of Takhat making offerings before deities.
After the shaft room, where the tomb becomes level, is the first four pillared hall, with several more scenes.
They include Baketwerel making offerings before the gods, and scenes from the Book of the Dead. To the west of
the four pillared hall is an unfinished annex. The ceiling of this chamber has been penetrated by the tomb of
Ramesses III (KV 11). The original decorative program of the tomb never reached beyond the four pillared hall,
though up to that point it was almost identical to that found in the tomb of Merenptah (KV 8). Later, the outer
corridors, shaft room and four pillared hall were plastered over and redecorated for Takhat and Baketwere, who we
know were royal women. We just do not know their exact position in regards to their son and husband, because the
redecoration calls into question their relationship to Amenmesses. Some of this later decoration has fallen off,
so that now we find some of the original and some of the later decorations.
After the four pillared hall there is another corridor leading to the burial chamber. However, the burial chamber
is in reality another corridor that was adapted as for this purpose.
There were three mummies found within the tomb including those of two women and a man. They have never been
identified. However, fragments of canopic jars and part of a red granite sarcophagus lid, usurped itself from
someone named Anketemheb, both inscribed with the name of Takhat, probably indicate that at least she was buried
here, so one of the mummies may be hers. Little else has been found (and at least reported at this time). Much of
what was found within the tomb was actually intrusive, including fragmentary shabti figures from Seti I,
sarcophagus fragments of Ramesses VI and a few other items.
Amenmesse in Wikipedia
Amenmesse (also Amenmesses or Amenmose) was the 5th ruler of the Nineteenth Dynasty in Ancient Egypt, possibly the son of
Merneptah and Queen Takhat. Others consider him to be one of the innumerable sons of Ramesses II. Very little is known
about this king, who ruled Egypt for only three to four years. Various Egyptologists date his reign between 1202 BC–1199
BC or 1203 BC–1200 BC with others giving an accession date of 1200 BC. Amenmesse means "born of or fashioned by
Amun" in Egyptian. Additionally, his nomen can be found with the epithet Heqa-waset, which means "Ruler of Thebes". His
royal name was Menmire Setepenre.
It is likely that he was not Merneptah's intended heir. Some scholars such as Kenneth Kitchen and Jürgen von Beckerath
follow the traditional view that Amenmesse usurped the throne from Seti-Merneptah, Merneptah's son and Crown Prince who
should have been next in line to the royal succession. It is unclear why this should have happened. Kitchen has written
that Amenmesse may have taken advantage of a momentary weakness of Seti-Merneptah or seized power while the crown prince
was away in Asia. Seti-Merneptah was most likely the same man as king Seti II, whose reign was traditionally thought to
have followed upon Amenmesse's reign. The cartouches of Seti II's tomb in Upper Egypt were deliberately erased and then
repainted, suggesting that Seti's rule in Upper Egypt was temporarily interrupted by agents of his half-brother. Confusion
generally clouds Amenmesse's reign and location within the Egyptian 19th Dynasty. However, an increasing number of
Egyptologists today such as Rolf Krauss and Aidan Dodson maintain that Seti II was in fact the immediate successor of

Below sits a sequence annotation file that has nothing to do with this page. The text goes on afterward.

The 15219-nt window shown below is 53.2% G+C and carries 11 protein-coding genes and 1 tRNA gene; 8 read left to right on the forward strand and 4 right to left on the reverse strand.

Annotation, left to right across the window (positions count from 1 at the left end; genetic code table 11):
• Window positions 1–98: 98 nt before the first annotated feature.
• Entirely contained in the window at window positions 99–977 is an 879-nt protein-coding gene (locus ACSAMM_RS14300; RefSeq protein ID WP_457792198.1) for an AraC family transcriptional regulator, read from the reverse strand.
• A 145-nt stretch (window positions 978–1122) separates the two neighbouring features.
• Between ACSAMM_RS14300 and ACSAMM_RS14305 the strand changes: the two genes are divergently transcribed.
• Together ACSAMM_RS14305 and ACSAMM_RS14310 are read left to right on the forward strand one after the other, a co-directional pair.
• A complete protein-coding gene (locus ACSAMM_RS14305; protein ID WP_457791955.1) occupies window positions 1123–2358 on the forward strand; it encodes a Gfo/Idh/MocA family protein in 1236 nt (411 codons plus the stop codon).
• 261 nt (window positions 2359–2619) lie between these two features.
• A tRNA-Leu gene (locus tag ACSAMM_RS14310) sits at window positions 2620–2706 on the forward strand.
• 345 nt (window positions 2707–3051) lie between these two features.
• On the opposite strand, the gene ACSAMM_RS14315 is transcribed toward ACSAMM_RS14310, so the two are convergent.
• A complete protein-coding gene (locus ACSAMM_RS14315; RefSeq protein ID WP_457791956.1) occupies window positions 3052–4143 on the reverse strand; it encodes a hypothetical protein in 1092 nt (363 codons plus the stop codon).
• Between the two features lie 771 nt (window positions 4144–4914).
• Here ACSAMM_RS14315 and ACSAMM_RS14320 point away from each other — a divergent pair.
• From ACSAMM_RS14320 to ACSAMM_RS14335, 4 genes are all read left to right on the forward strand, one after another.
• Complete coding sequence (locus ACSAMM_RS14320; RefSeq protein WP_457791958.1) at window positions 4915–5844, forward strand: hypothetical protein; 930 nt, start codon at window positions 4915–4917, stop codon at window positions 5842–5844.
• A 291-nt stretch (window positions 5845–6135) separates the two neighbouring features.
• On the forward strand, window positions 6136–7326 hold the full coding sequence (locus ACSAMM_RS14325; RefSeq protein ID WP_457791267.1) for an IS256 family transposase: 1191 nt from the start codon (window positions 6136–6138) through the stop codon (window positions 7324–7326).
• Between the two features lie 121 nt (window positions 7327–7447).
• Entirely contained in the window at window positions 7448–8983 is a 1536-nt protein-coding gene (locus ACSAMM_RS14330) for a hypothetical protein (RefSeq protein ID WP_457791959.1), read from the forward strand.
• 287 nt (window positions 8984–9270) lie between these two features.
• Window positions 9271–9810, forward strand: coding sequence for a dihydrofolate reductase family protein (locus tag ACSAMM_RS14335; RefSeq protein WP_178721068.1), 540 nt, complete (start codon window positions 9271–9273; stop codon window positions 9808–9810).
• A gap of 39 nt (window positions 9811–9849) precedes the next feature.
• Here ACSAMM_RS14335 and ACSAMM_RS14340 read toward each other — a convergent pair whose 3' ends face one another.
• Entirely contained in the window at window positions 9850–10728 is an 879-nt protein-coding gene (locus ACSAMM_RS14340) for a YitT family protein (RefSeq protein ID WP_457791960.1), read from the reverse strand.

Merneptah "without any intervening rule by Amenmesse." Under this scenario, Amenmesse did not succeed Merneptah on the
throne of Egypt and was rather a rival king who usurped power sometime during Years 2 to 4 of Seti II's reign in Upper
Egypt and Nubia where his authority is monumentally attested. Amenmesse was documented in power at Thebes during his
third and fourth year(and perhaps earlier in Nubia) where Seti II's Year 3 and Year 4 are noticeably unaccounted for.
The treatment of Amenmesse as a rival king also best explains the pattern of destruction to Seti II's tomb which was
initially ransacked and later restored again by Seti II's officials. This implies that the respective reigns of Amenmesse
and Seti II were parallel to one another; Seti II must have initially controlled Thebes in his first and second years
during which time his tomb was excavated and partly decorated. Then Seti was ousted from power in Upper Egypt by Amenmesse
whose agents desecrated Seti II's tomb. Seti would finally defeat his rival Amenmesse and return to Thebes in triumph
whereupon he ordered the restoration of his damaged tomb.
Rolf Krauss, followed by Aidan Dodson, suggests that Amenmesse was once a Kushite Viceroy called Messuwy. In
particular, two representations of Messuwy on the temple of Amida allegedly shows that a royal uraeus had been added to
his brows in a way consistent with other pharaohs such as Horemheb, Merenptah and some of the sons of Rameses III. Also an
inscription at the temple of Amada also calls him "the king's son himself" but this may be merely a figure of speech to
emphasize Messuwy's high stature as Viceroy under Merneptah. However, Frank Yurco notes that various depictions of Messuwy
in several Nubian temples were never deliberately defaced by Seti II's agents compared to the damnatio memoriae meted out
to all depictions of another Viceroy of Kush, Kha-em-ter, who had served as Amenmesse's Vizier. This strongly implies
that Seti II held no grudge against Messuwy which would be improbable if Messuwy was indeed Amenmesse. Yurco also
observes that the only objects from Messuwy's tomb which identified a Pharaoh all named only Merneptah, Seti II's father
which leads to the conclusion that Messuwy died and was buried in his tomb at Aniba, Nubia during Merneptah's reign, and